LOS ANGELES —
Millions of people from the Pacific island of Guam to southern Italy joined a practice drill Thursday to prepare for earthquakes. The annual event, called the Great ShakeOut, has a simple message that could save lives in a real earthquake.
The Southern California Earthquake Center at the University of Southern California was linked by Skype to a classroom in Guam, the first place where the shakeout happened.
The children dropped to the floor, scrambled under their desks, and held on.
At Los Angeles Union Station, the main rail hub for the city, Mayor Antonio Villaraigosa and local officials also followed the safety guidelines. They took cover under a table after instructions were broadcast throughout the station.
“Take cover under something sturdy to protect yourself from objects hurled across the room. Hold onto it until the shaking stops.”
The mayor says this annual drill began in California in 2008 and is spreading its message further.
“We need to do “drop, cover and hold,” the need to prepare. Everybody should have water and food for a period of time, at least seven days," said Mayor Villaraigosa.
He says everyone, including train commuters, needs to practice their emergency drills.
Metro Rail, a local rapid transit system, did a mock evacuation.
And reporters got a taste of a magnitude seven earthquake in a simulator.
A truck heaved to and fro as books inside flew off the shelves and the reporters dove for cover.
Brian Lowe is with the disaster supplies company Ready America.
“Get under the sturdiest desk or table you can find. If you can't do that, you lean up against an interior wall, cover your head at all times," said Lowe.
Keiko Tamura of Japan's Niigata University is visiting California to observe the Great ShakeOut. The massive earthquake and tsunami that struck northeastern Japan last year put that country on alert.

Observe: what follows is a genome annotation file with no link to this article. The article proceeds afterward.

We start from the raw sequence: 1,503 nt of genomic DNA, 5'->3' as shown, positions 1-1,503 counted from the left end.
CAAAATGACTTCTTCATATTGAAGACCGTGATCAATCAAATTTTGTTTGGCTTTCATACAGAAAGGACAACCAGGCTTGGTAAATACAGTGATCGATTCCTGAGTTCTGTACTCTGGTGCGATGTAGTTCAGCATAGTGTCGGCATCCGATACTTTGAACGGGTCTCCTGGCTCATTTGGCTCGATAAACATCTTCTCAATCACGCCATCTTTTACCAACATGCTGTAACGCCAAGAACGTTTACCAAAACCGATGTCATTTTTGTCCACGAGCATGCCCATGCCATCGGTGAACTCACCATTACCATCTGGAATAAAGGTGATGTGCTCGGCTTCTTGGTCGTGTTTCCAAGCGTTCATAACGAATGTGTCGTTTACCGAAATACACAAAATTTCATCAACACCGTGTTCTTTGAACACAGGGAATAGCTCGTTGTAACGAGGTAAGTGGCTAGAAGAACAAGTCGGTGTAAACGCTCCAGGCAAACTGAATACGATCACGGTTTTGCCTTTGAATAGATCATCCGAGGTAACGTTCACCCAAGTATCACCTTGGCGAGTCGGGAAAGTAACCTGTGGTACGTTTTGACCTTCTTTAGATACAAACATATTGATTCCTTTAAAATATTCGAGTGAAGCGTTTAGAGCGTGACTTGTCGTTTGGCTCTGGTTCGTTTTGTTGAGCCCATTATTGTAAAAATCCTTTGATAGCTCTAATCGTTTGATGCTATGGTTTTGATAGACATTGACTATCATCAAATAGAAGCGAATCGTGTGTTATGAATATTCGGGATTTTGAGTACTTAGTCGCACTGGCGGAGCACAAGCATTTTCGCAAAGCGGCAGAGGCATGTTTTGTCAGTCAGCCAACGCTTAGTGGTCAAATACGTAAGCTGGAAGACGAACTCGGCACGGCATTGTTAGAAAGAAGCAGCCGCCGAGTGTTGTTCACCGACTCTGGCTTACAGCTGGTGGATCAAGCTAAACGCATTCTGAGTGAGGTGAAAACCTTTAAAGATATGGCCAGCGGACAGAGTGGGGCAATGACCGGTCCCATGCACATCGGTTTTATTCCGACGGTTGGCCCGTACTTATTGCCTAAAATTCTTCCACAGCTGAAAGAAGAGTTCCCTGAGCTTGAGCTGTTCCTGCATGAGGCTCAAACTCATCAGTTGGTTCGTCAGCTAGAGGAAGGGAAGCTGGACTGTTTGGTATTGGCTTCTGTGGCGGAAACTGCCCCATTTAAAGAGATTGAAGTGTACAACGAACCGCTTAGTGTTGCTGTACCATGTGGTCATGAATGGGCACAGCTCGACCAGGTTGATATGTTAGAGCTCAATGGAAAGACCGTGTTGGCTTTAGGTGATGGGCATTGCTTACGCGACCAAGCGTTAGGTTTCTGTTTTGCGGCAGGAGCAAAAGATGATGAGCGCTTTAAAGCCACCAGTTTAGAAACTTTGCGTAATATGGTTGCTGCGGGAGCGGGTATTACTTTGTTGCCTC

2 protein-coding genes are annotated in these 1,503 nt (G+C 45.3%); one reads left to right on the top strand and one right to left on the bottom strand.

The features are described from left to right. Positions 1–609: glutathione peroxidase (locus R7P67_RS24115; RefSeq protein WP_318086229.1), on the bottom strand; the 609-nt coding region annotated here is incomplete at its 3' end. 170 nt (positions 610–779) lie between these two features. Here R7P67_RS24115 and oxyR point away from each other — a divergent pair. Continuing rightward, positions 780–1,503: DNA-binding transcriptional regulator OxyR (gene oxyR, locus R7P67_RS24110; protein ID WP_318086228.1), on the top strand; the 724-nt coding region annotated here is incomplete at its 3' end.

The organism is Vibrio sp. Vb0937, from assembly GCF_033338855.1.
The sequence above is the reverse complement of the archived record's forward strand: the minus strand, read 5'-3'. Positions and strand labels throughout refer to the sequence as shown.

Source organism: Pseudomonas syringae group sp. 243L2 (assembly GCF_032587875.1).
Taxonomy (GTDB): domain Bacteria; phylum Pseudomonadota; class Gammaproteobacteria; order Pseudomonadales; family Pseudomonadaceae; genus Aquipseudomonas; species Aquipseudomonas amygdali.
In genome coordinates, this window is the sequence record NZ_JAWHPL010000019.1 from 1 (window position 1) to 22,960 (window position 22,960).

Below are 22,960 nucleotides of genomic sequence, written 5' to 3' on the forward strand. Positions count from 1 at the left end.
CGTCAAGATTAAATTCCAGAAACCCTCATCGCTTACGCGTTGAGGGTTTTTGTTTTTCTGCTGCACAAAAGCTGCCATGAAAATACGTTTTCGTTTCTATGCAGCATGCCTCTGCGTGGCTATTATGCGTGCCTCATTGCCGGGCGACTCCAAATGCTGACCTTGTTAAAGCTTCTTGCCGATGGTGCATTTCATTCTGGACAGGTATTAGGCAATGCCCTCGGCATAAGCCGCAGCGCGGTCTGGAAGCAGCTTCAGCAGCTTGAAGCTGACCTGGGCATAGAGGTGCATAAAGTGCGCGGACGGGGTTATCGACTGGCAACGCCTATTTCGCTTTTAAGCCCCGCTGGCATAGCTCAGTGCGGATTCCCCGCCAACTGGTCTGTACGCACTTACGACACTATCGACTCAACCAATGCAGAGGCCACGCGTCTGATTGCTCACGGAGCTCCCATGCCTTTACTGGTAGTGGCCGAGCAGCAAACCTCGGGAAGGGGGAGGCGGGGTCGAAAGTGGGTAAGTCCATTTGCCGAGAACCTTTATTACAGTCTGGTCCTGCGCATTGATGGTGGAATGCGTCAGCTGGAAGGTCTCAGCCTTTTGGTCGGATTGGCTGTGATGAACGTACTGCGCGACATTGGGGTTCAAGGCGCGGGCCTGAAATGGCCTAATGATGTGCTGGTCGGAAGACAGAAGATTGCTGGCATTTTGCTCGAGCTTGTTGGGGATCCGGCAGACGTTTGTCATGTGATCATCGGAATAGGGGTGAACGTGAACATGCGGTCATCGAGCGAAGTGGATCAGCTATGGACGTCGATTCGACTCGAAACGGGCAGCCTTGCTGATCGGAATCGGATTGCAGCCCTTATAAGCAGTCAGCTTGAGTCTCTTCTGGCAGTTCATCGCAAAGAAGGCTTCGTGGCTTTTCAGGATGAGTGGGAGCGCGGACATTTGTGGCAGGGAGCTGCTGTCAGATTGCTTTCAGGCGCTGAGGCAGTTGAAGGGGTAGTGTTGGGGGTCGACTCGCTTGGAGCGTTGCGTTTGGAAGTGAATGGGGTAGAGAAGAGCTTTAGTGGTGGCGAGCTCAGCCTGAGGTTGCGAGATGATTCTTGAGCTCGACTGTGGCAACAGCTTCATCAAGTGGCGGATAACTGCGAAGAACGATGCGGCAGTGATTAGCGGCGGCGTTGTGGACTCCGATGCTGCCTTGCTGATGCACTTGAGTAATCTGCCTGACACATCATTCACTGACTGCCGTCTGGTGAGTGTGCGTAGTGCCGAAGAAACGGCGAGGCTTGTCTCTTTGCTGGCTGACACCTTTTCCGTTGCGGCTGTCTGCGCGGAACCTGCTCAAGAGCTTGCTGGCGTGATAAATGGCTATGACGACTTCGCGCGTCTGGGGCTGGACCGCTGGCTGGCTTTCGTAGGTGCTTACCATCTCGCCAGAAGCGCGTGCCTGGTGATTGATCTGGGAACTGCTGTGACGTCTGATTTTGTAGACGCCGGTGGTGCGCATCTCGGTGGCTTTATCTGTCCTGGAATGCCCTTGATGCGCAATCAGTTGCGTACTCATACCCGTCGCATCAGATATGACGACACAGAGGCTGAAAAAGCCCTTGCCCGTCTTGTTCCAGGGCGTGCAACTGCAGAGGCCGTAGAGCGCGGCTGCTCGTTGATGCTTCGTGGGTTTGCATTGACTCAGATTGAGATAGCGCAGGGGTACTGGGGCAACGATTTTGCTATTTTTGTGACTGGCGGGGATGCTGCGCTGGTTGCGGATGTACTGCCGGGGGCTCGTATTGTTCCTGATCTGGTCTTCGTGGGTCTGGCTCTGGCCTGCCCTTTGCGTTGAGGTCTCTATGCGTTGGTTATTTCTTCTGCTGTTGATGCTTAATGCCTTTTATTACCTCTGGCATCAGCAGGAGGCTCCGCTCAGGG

“And many local governments try to use the idea of a ShakeOut and many citizens participate in a ShakeOut right now," said Tamura.
She says a separate tsunami drill is planned for January for coastal Japan.
At Los Angeles Union Station, ham radio operators demonstrated how they provide emergency communications, and companies displayed disaster supplies.
Trains slowed as they would after getting an early warning. A prototype early warning system for Los Angeles may be ready next year, and will provide crucial time before seismic waves strike, says Lucy Jones of the U.S. Geological Survey.
“We can use out seismic networks to recognize that an earthquake has begun and send that information ahead of the waves, because the waves travel at the speed of sound and we can send the information at the speed of light, and potentially have seconds to tens of seconds of warning that the shaking's going to come," said Jones.
A similar system, already in place in Japan, stops high-speed trains when major earthquakes are detected.
In many parts of the world, earthquakes are common and can't be avoided, but Los Angeles officials say these ShakeOut drills can help people be ready.